UK PM Boris Johnson dares opposition to vote no-confidence | News | DW | 25.09.2019
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UK PM Boris Johnson dares opposition to vote no-confidence

The prime minister challenged the opposition to call a vote of no-confidence in the government. Members of parliament were meeting for the first time in two weeks following an "unlawful" suspension of parliament ruling.

Watch video 02:04

UK lawmakers get back to work after bombshell ruling

"Come on" challenged UK Prime Minister Boris Johnson, as he called on opposition parties on Wednesday to vote no-confidence in the Conservative-led government, a move which could trigger a general election.

The heated exchanges took place in the UK parliament as it held its first session following a suspension that the Supreme Court had ruled illegal a day earlier.

Referring to the Supreme Court ruling in his address, Johnson said proroguing parliament was a political matter and not an issue for the court to rule on, stating "the court was wrong."

He was interrupted loudly by calls of "you're a liar" as he continued to reiterate his demand that the UK  leave the EU on the 31 October and his determination to uphold the leave result of the Brexit referendum.

The Supreme Court president, Lady Brenda Hale

The Supreme Court president, Lady Brenda Hale, announced Johnson's suspension of parliament as unlawful

Throughout his appearance at the House of Commons, the PM referred to a law passed by the MPs to secure an extension on Brexit in the event of no deal being agreed with the EU by October 31 as both a "surrender," and a "capitulation" act and said that this act "enfeebles the government's ability to negotiate."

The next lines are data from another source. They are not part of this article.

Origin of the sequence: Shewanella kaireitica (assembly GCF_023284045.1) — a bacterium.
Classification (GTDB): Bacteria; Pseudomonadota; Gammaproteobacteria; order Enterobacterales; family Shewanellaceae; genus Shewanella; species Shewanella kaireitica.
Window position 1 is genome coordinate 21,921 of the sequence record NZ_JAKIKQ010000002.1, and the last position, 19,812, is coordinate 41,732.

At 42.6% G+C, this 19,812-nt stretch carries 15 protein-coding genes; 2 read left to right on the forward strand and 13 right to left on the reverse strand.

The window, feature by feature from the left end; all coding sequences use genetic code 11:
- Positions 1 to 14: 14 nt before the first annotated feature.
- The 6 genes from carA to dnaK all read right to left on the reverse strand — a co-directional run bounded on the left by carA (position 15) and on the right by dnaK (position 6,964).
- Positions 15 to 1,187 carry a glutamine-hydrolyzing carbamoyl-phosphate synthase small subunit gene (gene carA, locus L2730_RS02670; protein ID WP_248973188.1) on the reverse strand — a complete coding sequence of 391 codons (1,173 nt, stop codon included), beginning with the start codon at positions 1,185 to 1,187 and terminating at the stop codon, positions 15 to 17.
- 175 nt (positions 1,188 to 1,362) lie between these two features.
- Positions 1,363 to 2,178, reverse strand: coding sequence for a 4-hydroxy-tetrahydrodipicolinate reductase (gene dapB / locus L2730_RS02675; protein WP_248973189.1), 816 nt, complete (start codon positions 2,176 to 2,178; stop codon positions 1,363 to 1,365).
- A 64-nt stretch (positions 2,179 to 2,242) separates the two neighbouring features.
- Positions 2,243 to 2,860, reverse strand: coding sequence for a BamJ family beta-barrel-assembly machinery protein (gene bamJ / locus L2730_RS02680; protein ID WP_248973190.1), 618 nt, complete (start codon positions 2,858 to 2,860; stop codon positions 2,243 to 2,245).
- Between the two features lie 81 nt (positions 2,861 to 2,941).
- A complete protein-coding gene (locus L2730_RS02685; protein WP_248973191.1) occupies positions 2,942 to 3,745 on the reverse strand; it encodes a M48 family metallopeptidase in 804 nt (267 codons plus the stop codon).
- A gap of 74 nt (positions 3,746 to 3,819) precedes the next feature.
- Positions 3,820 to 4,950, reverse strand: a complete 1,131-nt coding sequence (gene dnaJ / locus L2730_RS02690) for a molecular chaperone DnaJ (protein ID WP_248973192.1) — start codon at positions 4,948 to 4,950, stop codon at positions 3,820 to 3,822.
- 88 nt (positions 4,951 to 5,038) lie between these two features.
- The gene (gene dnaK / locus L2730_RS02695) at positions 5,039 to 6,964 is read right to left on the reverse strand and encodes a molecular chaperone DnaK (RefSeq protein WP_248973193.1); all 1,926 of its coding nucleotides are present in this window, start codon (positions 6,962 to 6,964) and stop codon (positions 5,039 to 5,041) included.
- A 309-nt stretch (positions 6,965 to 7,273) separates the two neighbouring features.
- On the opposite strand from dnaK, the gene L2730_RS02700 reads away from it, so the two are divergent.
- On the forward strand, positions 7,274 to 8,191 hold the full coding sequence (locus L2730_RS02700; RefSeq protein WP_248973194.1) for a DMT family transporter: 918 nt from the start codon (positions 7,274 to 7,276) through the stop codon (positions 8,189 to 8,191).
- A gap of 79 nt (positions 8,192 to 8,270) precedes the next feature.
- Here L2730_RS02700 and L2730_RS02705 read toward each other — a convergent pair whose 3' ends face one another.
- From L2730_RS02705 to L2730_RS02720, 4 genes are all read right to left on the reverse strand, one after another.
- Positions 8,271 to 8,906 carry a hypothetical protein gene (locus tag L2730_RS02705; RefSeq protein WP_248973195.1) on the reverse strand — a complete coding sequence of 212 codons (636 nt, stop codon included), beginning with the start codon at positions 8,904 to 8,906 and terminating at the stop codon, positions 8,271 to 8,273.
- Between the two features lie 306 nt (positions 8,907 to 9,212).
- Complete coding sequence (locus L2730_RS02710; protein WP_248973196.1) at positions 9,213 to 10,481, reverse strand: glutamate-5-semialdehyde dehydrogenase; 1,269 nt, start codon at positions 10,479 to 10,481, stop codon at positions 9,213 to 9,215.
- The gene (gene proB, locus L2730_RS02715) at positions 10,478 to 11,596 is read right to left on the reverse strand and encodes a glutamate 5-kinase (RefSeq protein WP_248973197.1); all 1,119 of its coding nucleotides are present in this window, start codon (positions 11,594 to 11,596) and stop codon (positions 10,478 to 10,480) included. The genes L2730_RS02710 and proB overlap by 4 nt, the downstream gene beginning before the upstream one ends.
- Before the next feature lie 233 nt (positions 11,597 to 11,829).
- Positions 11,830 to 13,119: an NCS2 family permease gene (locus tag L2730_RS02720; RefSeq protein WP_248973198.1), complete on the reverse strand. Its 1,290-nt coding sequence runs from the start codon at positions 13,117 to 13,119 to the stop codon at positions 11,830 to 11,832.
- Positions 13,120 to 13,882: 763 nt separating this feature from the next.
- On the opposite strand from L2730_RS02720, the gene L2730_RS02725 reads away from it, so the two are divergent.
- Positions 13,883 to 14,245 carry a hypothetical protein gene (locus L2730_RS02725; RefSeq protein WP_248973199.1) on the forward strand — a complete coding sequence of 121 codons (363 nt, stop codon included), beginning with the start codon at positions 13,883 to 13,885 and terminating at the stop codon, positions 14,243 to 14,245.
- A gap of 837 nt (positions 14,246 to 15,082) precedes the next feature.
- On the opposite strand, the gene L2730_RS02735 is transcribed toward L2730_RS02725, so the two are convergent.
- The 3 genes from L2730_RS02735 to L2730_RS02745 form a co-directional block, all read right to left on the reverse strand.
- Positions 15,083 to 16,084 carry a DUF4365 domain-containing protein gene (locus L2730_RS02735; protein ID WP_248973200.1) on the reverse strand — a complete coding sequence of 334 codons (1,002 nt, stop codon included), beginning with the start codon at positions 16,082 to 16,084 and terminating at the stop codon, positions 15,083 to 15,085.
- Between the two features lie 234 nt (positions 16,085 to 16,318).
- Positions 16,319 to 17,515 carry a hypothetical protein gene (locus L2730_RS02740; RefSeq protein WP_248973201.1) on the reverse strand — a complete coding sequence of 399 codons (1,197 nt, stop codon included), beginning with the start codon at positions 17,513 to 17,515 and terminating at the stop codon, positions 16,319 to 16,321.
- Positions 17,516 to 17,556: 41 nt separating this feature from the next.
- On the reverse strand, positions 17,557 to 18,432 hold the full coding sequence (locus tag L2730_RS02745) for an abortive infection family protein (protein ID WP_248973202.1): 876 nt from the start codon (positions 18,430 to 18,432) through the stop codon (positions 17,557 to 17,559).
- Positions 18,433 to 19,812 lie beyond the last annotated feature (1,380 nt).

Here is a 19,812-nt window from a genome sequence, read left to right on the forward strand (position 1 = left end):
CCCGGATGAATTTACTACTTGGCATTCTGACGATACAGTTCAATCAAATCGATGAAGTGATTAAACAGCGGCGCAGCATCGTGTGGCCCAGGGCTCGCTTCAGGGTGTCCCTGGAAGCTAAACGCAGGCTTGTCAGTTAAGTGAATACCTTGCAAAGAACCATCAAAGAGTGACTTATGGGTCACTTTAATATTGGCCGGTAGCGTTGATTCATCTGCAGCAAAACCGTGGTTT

Calls for Johnson to resign

In response Jeremy Corbyn, leader of the opposition, called on the the UK's PM to resign. He stated he would only call for a general election if the PM was able to get an extension on the Brexit-leave date.

Other opposition MPs joined the Labour leader in condemning the PM for suspending parliament. The Scottish National Party's Ian Blackford said Boris Johnson "cannot pick and choose when it comes to the law, he must obey the law."

Is British Parliament dead?

Attorney General Geoffrey Cox points during a parliament session (picture-alliance/AP Photo/House of Commons/J. Taylor)

Attorney General Geoffrey Cox points during a parliament session

The mammoth debate in the UK House of Commons on Wednesday lasted for over eight hours. It centered on Brexit and Operation Yellow Hammer, with Michael Gove, the cabinet minister in charge of preparations for a "no-deal" Brexit, fielding the majority of the questions and answers in lieu of the PM.

Geoffrey Cox, the PM's attorney general, and first Conservative party MP to speak following the resumption of parliament, argued that the British Parliament was "dead." This was in response to the Supreme Court ruling on Tuesday that overturned the suspension of Parliament and called it "unlawful." 

Death threats and populist language

Tensions ran high during the debate with several MPs questioning the type of language used by the PM in the increasingly divisive Brexit debate.

Caroline Lucas, former leader of the Green Party, accused the PM of "whipping up populist language," and Bercow reminded the parliament to be aware of their language due to MPs on both sides of the Brexit debate receiving death threats.

Lawmakers also asked the PM to moderate his language while making reference to Jo Cox, the Labour MP who was murdered by a right-wing extremist days before the Brexit referendum in 2016.

Read more: No-deal Brexit would mean Irish border controls, says EU's Juncker

Watch video 07:29

The Day: Can Boris Johnson survive his 'unlawful' move?

Landmark ruling

The UK Parliament had been unable to sit since it was suspended on September 10. There were fears Johnson had sent lawmakers home to make it more difficult for MPs to discuss the terms of the UK's exit from the EU.

Johnson had argued it was to start a new session of Parliament following a two-year-long session. Usually Parliament sits for just one year.

Supreme Court President Lady Hale found in the Tuesday ruling that, "The decision to advise Her Majesty to prorogue Parliament was unlawful because it had the effect of frustrating or preventing the ability of Parliament to carry out its constitutional functions without reasonable justification."

kmm/sms (AP, Reuters)

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